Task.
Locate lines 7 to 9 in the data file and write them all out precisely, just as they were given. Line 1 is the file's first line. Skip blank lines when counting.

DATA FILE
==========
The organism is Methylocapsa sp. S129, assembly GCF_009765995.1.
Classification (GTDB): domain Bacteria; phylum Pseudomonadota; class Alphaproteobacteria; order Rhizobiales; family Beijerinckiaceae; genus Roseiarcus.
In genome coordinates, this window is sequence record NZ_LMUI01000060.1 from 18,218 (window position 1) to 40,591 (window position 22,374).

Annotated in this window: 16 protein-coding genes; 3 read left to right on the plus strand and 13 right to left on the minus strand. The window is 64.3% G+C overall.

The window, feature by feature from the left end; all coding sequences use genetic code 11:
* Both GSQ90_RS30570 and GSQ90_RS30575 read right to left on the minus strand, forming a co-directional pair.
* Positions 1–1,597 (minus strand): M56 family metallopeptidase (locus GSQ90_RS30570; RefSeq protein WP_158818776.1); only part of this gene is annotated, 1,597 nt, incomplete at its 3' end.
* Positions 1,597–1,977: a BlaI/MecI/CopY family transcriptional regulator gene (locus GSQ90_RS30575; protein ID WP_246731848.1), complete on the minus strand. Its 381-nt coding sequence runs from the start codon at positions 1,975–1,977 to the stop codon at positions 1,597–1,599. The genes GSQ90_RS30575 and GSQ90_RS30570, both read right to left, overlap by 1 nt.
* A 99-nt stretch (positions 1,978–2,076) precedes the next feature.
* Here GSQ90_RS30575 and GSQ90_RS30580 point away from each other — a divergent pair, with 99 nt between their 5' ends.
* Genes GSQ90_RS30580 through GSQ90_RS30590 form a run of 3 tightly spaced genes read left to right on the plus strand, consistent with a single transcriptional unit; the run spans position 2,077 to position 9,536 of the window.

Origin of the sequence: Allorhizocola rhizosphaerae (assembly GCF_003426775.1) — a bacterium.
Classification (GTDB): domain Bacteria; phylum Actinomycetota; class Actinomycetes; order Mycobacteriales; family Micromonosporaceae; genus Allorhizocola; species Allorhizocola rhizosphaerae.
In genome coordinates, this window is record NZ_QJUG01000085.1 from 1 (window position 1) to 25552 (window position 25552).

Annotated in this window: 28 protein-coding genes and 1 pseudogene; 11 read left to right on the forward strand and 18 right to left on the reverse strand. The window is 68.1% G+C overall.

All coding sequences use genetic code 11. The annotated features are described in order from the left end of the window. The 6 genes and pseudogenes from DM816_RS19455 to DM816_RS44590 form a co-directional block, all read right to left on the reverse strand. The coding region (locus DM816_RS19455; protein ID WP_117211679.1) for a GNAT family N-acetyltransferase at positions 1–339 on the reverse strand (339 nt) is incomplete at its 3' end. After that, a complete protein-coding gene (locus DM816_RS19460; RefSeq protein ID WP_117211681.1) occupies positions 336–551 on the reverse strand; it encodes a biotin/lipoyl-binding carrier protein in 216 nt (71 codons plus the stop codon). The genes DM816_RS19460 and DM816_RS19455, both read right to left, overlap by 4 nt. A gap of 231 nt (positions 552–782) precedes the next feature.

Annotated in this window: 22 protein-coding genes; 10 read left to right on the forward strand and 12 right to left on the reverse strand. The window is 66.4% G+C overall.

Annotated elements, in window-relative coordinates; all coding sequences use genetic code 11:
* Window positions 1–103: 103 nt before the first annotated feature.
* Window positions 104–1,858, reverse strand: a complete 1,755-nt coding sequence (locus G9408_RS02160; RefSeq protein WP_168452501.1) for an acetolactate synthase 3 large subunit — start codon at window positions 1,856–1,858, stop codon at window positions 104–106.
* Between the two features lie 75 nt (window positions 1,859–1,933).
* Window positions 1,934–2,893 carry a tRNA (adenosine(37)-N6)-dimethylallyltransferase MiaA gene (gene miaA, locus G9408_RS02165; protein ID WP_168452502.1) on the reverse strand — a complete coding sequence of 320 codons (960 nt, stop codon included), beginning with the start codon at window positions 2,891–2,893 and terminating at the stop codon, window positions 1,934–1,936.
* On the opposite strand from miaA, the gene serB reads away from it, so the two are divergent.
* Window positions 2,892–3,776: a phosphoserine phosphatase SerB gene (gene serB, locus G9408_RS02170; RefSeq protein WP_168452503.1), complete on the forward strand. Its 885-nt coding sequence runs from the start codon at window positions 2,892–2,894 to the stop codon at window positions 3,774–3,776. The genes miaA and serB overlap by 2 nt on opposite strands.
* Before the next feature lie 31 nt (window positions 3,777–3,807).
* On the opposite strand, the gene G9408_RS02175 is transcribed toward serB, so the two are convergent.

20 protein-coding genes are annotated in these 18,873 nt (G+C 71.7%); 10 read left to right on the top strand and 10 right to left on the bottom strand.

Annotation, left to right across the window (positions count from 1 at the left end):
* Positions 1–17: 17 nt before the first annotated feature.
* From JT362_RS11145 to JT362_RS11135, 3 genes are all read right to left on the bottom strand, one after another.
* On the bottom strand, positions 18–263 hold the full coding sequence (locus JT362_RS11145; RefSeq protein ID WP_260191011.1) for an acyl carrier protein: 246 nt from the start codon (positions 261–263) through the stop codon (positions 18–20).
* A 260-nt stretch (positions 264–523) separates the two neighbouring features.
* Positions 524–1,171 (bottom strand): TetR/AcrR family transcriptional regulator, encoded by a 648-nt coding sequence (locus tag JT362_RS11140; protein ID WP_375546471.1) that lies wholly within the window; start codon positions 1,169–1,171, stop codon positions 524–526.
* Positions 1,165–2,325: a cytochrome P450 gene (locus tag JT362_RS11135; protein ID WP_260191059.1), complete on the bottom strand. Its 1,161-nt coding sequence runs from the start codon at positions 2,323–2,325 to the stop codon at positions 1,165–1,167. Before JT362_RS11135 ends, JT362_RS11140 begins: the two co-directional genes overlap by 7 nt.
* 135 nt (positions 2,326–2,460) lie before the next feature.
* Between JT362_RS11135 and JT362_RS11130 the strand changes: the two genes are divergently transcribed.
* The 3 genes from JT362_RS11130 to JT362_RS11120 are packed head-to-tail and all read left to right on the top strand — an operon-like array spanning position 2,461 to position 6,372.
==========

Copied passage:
* Positions 1–1,597 (minus strand): M56 family metallopeptidase (locus GSQ90_RS30570; RefSeq protein WP_158818776.1); only part of this gene is annotated, 1,597 nt, incomplete at its 3' end.
* Positions 1,597–1,977: a BlaI/MecI/CopY family transcriptional regulator gene (locus GSQ90_RS30575; protein ID WP_246731848.1), complete on the minus strand. Its 381-nt coding sequence runs from the start codon at positions 1,975–1,977 to the stop codon at positions 1,597–1,599. The genes GSQ90_RS30575 and GSQ90_RS30570, both read right to left, overlap by 1 nt.
* A 99-nt stretch (positions 1,978–2,076) precedes the next feature.